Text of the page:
Inspire

I don’t have a job, I have a mission

Tech entrepreneur ShaoLan writes about how understanding a culture leads to understanding its people.

At 24, while living in my native Taiwan, I co-founded a tech startup that grew from just two of us to over 250 people in the span of six years, becoming one of the largest internet tech companies in Taiwan. I felt on top of the world, but I was working a lot—too much. And after years of long days and late nights, I knew something had to change. But instead of losing myself in a feeling of failure, I invested in myself. I made a life-changing move to London, where my children and my new company, Chineasy, were all born.

I didn’t know it at the time, but London would become my home. And raising my children MuLan and MuAn there would become my greatest inspiration. As a mother, I always look for ways to love, support, and inspire my kids, just like my parents did for me. One of my most treasured memories is my mother showing me the shape and form—the beauty—of Chinese characters. Since I was very young I saw her drawing calligraphy, going from total beginner to master. (It only took her 30 years to become amazing.)

Chinese language is made up of a series of characters. Characters are symbols, and each symbol has a historic meaning that’s deeply rooted in our culture. Since the day my children were born, I spoke Chinese with them to try and help them understand where they came from. But as they got older and realized most of their friends only spoke English, they started refusing to communicate in Chinese. That was devastating. Trying to teach them Chinese became torture—for them and for me! I searched and searched for a way to make learning the language fun, but I couldn’t find one. So, I decided to create my own. 

ShaoLan's mother's hand-drawn ancient poem on a beautiful, traditional scroll
ShaoLan analyzing the building blocks of the Chinese language
ShaoLan analyzing the building blocks of the Chinese language

Many people think the Chinese language is as impenetrable as the Great Wall. But the Chinese language is like building blocks—learning a set of core characters is the basis for learning them all. I developed a system that transforms Chinese characters into illustrations to make these building blocks easy to remember. And that’s where the name came from: Chineasy. As my children learned Chinese and about their culture, I realized Chineasy wasn’t just about learning the language. It was also about creating cultural understanding that brings together the East and the West.

Our future depends on our ability to connect the people of the East and West and bring about a mutual understanding of each other’s lives, ambitions, and traditions. China’s population continues to rise, and their global influence as an economic superpower is growing as well. A peaceful and productive relationship demands true and meaningful appreciation and empathy. And the surest way to gain a deep understanding of Chinese culture—of any culture, really—is through language. That’s ultimately why I created Chineasy. It’s a simple, beautiful, and easy way to learn Chinese and connect the two sides of the world—one symbol at a time.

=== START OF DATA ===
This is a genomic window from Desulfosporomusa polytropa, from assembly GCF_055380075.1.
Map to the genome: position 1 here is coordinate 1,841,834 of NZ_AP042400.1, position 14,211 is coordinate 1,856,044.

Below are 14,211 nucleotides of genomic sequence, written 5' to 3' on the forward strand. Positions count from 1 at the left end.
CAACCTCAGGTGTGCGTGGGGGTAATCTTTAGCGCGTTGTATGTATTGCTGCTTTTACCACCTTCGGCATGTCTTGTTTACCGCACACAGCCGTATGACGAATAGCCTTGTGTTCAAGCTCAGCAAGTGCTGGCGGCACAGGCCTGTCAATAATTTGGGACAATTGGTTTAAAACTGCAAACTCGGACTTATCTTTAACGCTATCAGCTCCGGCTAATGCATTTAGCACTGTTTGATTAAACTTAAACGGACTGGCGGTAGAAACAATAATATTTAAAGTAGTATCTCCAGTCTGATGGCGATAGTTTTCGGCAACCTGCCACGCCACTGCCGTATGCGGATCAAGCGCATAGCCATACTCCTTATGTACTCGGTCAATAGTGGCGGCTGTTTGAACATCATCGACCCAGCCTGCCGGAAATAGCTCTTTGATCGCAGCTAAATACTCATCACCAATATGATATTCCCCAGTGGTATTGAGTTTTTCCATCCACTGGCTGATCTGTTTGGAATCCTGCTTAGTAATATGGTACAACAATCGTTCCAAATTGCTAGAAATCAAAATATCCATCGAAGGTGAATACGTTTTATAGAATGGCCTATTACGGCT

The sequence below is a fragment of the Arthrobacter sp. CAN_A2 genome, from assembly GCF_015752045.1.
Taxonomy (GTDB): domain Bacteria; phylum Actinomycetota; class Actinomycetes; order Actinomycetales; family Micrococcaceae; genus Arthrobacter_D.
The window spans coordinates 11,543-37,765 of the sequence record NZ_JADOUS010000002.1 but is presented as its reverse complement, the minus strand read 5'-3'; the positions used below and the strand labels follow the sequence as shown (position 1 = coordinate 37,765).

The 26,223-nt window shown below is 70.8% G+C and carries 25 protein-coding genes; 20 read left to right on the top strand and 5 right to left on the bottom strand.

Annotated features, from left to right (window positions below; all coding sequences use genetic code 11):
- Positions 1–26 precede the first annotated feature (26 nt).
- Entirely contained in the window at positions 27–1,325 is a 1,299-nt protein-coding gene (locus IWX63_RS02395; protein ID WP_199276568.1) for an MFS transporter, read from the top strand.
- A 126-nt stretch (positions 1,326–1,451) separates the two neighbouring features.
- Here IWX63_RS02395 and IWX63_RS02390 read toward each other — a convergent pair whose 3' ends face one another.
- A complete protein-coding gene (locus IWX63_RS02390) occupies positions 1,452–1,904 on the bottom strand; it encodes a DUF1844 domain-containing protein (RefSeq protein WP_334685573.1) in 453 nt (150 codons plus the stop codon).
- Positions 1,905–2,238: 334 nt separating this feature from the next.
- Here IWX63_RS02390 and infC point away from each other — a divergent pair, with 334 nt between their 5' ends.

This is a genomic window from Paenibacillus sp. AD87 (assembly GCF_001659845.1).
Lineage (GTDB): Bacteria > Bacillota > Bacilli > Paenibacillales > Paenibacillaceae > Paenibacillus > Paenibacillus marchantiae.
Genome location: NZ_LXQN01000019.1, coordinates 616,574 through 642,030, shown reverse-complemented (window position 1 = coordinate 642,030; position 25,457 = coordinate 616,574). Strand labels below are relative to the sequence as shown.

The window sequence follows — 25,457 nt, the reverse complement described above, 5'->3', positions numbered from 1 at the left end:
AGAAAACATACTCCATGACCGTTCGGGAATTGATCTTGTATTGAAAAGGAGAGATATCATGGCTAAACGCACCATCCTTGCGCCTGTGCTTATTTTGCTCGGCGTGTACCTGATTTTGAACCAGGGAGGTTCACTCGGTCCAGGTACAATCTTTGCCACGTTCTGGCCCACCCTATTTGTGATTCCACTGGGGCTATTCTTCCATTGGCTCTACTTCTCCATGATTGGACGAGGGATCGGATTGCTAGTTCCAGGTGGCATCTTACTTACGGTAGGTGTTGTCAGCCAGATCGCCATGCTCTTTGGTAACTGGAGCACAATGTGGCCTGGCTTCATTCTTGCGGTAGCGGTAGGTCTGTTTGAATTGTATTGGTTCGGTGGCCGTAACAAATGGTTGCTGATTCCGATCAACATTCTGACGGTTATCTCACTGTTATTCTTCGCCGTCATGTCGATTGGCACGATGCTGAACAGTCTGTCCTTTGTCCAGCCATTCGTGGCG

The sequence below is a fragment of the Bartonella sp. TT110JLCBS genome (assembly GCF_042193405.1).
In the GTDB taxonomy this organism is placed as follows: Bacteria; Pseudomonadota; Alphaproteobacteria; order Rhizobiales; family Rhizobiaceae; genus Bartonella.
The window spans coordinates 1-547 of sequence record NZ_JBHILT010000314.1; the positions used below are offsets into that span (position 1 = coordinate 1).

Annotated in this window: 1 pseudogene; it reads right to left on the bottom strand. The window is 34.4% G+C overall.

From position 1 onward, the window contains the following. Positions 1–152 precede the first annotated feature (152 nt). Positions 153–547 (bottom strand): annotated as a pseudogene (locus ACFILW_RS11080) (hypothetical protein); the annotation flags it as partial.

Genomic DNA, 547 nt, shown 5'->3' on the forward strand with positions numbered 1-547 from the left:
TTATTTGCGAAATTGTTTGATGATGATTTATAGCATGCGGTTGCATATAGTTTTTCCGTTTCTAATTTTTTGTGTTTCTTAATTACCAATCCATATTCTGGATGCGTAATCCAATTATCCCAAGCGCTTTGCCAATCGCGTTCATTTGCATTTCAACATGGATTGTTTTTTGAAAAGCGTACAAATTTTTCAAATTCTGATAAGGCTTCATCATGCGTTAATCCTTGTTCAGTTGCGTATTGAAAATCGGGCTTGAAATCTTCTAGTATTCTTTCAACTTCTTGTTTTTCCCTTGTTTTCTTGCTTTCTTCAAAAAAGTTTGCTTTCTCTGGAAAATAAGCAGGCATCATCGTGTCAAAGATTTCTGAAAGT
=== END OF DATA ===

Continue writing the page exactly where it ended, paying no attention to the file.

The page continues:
This character depicts the shape of a flame. "Fire" is a common theme in Chinese mythology; there was a hierarchy of gods in charge of fire. Two fires together mean "burning hot." Repeat it three times, and you have "roaring fire"! When this character is used in a medical context, it means "inflammation." This makes perfect sense, because the Latin root of "inflammation" is inflammare, meaning, "to set alight."
In oracle-bone inscriptions (an early form of Chinese writing that was etched onto animal bones or pieces of turtle shell and then used for divination), this character depicted three mountain peaks. These peaks are still evident in the three vertical lines in the present form of the character.

Volcano

The written Chinese language is kind of like building blocks. A volcano is a mountain with fire-like hot lava bubbling under the surface. Put the characters for fire and mountain together and you get volcano.

East-to-West; person-to-person

Three hundred million Chinese people are learning English as a second language right at this moment. How many of us are trying to learn Chinese? In the age of AI, a machine may allow you to translate language, but it can never replace the true understanding, culture appreciation, and human connection that comes with speaking a new language.

When we learn in a singular way we don’t engage the imagination, and we fail to build skills in problem-solving. As children are brought up, they learn a two-dimensional way of thinking and create a fixed mindset. Over time this way of seeing gets distilled to a worldview of black or white, left or right, and in my case, East or West.

I believe we must now put our energy into an ever-expansive growth mindset. We aim to bridge the gap between the East and the West by helping people understand each other culturally. Language can be the first step.

With cultural understanding, we can build meaningful personal connections. We are all human. It doesn’t matter our shape or form or race or sex, we all want to be appreciated. We all want to be able to hug, hold hands, look into each other’s eyes, and say, “I understand you; I appreciate you.”